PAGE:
Sunday, May 25, 2014
She's Crafty Yos
Out here in Los Angeles, we've had a few heat waves over the past month. Being from the Midwest where the heat is accompanied by humidity that makes it take 45 minutes to blow dry your hair, I should probably use proper punctuation and say "heat wave". However, when it hits 90 and you don't have air conditioning and your kids don't dare go outside because they say it would be preferable to have a dragon blow fire on their heads, I declare it a quote-free HEAT WAVE and start getting desperate for things to give them to do.
Growing up, heat meant summer and summer meant camp and at camp we made what were called "God's Eyes". A couple of sticks and some yarn were all they required and you had 20 campers occupied on a hot afternoon. My camp God's Eyes always ended up looking like a tangled mess, but both my 7 and 4 year old managed to get obsessed. How's this for L.A. style God's-Eyes---we didn't have a bunch of sticks we could gather from a yard, so we used chopsticks.
The roots of a "God's Eye" or Ojo de Dios lie in indigenous cultures as a meditative practice.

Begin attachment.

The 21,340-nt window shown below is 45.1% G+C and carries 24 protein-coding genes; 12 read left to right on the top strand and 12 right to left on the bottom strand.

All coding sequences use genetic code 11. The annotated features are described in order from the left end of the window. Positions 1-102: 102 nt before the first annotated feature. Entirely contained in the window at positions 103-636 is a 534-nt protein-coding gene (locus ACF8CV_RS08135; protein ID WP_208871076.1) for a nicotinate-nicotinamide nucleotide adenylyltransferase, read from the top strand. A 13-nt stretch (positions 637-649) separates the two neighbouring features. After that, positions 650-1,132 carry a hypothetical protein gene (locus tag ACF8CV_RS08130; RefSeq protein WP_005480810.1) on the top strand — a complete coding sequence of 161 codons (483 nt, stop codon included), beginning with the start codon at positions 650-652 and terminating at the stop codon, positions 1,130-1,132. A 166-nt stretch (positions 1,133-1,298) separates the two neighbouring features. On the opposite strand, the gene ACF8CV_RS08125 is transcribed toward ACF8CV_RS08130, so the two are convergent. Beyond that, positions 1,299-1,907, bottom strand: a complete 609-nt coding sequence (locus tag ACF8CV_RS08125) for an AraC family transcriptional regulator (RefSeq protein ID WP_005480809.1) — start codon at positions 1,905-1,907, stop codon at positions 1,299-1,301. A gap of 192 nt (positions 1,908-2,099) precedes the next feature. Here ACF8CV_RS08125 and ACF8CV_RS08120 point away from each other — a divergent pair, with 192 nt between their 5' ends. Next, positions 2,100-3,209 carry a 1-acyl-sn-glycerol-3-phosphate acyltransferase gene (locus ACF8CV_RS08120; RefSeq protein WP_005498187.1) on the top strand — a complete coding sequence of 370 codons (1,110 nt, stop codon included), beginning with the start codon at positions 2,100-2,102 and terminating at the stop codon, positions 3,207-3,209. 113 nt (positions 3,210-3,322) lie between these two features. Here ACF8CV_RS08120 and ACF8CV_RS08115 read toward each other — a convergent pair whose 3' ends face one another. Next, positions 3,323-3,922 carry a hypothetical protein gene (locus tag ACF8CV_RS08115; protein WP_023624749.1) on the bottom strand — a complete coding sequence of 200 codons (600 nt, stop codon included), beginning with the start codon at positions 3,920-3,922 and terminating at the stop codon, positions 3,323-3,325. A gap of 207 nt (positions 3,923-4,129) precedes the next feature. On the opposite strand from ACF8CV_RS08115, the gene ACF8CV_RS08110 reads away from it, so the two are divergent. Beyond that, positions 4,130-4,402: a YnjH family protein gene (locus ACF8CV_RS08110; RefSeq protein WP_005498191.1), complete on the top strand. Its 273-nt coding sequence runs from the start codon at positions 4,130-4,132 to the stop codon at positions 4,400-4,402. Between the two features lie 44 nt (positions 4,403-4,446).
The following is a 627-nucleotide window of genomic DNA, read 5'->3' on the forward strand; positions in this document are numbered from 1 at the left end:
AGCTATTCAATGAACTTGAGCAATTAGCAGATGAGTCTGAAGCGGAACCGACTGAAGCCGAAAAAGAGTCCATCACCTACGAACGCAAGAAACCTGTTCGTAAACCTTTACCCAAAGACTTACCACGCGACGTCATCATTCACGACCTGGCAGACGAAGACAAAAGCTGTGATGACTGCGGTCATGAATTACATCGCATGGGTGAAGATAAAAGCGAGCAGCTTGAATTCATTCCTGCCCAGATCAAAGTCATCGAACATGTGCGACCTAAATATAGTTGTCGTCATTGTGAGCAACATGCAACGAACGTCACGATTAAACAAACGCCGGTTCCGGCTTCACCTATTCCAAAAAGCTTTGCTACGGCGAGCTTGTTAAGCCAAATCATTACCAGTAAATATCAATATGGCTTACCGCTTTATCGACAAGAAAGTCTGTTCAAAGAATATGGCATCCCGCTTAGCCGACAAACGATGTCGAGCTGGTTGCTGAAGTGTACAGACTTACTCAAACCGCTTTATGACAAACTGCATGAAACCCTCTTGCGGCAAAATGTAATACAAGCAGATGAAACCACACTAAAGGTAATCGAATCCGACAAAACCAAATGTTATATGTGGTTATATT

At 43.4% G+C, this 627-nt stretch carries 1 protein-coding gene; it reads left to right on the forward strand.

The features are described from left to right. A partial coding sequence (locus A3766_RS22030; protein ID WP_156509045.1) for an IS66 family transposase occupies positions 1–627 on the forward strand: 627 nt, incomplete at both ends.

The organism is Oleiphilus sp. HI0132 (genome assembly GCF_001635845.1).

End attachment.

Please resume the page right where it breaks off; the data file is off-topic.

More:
"Traditional Ojos de Dios are frequently woven in solitude, as part of an extended meditation or prayer. In other settings, their construction is one aspect of longstanding communal engagement and connection. For centuries, young people in the mountains of New Mexico have made Ojos de Dios in learning circles (wisdom circles) with their elders."
Once I got the girls started, they really got engaged. For the next couple days, I would randomly find them huddled in a cool corner weaving the yarn over and under the sticks. I have always found there to be a meditative quality to knitting, and I do believe that they reaped some of the same benefits of the stillness and centering that happens once they found a rhythm.
Here are the directions to make them.
I plan to string the 426 my kids made up across our patio. Have a great week!
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